Students on the MPhil in Innovation, Strategy & Organisation programme choose one elective during the year from the following:
This course provides a foundational survey of the key theories and empirical works that shape research on the content of strategic management – the relationship between the different strategies and resource and capability bundles firms develop, strategic positions they create, and their financial performance and competitive advantage. Building on strategic management, economics-based, and organisational theories, this course covers substantive research on the antecedents and consequences of competitive and corporate strategies undertaken by firms in connection with the changes and disruptions in the environment. The course involves active student participation in group discussions and critiques of the seminal classic contributions as well as latest research in various topics on the content of strategic management. It also involves you developing your own research ideas and proposals that build on some of the topics and theories covered.
This course helps you understand a variety of predominantly quantitative research methods, as well as their embeddedness within various research designs. The course is divided into two independent content blocks, parts I and II, and is designed in such a way that part II can be attended without having attended part I previously. Upon completion you’ll have a good understanding of various research methods commonly used in management research, and will have applied this knowledge to your own research project.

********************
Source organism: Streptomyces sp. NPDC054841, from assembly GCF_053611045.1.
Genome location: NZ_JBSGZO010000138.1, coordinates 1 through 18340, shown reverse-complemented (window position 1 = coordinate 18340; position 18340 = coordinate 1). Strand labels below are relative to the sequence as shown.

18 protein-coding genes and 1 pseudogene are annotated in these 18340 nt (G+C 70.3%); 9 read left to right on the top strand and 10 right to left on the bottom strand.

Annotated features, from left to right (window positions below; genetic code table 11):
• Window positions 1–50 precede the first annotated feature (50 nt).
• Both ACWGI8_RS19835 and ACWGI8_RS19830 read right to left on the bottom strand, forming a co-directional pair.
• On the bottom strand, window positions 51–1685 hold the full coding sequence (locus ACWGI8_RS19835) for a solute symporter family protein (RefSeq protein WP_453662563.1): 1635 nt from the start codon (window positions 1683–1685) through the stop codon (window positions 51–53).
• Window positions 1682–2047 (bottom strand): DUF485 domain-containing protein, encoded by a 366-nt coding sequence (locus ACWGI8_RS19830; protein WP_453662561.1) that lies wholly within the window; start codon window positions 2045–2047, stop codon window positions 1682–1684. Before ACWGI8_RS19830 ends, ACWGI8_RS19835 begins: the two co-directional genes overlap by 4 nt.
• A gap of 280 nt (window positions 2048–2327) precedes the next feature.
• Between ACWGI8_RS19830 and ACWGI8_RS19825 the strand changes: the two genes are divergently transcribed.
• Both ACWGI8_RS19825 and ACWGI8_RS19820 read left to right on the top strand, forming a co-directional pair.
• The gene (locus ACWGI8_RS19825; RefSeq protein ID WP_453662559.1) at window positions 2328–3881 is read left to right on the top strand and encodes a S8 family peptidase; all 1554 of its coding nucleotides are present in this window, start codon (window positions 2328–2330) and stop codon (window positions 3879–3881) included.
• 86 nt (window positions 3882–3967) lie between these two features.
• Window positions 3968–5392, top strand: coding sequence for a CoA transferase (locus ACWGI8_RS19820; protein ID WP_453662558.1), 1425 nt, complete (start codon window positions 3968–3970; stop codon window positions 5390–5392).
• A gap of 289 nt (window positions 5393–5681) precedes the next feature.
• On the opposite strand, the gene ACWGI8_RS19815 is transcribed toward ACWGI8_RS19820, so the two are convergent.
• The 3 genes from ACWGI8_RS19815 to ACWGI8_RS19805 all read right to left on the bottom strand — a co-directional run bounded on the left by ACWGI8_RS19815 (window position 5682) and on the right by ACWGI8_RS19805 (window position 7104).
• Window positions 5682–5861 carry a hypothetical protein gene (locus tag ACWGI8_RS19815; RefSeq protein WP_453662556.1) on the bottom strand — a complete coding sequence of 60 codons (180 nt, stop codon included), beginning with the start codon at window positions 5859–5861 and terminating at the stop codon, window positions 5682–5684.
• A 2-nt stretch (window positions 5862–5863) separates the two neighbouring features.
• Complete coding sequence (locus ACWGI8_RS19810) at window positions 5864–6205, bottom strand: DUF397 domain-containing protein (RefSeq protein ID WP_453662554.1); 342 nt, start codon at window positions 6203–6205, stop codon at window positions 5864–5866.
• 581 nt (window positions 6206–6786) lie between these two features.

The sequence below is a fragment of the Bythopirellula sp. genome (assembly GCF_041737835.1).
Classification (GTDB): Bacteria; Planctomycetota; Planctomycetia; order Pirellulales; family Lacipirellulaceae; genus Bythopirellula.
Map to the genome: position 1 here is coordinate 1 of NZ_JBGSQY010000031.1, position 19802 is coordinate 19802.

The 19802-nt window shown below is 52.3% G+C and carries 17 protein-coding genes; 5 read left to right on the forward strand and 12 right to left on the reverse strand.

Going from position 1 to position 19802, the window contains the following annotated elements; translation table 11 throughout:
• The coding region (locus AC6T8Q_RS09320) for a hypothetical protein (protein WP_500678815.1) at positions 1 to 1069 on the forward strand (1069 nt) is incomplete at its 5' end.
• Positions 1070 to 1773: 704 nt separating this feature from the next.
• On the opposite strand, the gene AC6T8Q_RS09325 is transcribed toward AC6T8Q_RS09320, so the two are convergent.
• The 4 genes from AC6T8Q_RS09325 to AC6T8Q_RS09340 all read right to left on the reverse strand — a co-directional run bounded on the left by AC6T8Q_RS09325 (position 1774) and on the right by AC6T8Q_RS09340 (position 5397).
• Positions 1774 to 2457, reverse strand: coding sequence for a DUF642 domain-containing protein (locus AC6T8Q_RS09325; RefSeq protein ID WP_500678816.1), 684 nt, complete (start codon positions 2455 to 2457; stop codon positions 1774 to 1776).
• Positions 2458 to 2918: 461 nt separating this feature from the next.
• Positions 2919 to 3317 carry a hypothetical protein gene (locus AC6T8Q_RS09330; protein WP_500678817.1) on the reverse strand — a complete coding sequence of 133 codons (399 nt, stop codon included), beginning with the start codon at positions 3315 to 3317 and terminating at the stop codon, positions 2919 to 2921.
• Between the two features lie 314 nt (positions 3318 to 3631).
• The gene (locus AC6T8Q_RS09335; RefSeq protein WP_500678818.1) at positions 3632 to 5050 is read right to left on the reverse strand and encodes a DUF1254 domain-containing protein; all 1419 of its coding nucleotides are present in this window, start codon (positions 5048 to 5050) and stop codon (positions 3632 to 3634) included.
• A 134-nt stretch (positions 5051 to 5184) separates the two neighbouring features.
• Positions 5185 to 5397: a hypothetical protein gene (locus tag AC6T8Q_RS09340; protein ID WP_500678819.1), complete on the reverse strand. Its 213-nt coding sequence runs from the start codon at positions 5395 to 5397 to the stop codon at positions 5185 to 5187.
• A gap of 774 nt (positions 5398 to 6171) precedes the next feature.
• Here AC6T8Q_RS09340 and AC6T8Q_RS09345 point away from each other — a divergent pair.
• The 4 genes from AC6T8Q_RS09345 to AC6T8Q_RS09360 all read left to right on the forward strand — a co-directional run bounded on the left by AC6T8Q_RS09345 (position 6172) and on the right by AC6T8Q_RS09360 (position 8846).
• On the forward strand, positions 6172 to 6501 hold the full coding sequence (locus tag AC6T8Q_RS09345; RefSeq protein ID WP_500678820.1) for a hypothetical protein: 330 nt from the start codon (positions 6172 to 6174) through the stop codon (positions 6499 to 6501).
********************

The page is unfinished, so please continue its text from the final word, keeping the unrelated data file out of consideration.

Specifically, the course covers the following content areas, among others:
- Research design
- Experimental & quasi-experimental design
- Survey design & analysis
- Mediation & moderation
- Multilevel design & analysis
- Social network design & analysis
- Big data research design & analysis
The course increases your understanding of organisational research methods and your sensitivity to the practical problems in conducting organisational research, and enables you to apply organisational research methods to your own research projects and interests.
This course is a survey of three distinct yet related areas: marketing, innovation and emerging economies. Marketing is the study of the interaction between organisations and markets. Innovation is the study of the commercial exploitation by organisations of new ideas. Emerging economies, such as India and China, are the big economic phenomenon of the contemporary global scene and the theatre in which new opportunities for marketing and innovation are unfolding in real time. This course takes a strategic perspective on these topics, viewing them all from the perspective of the firm and its performance.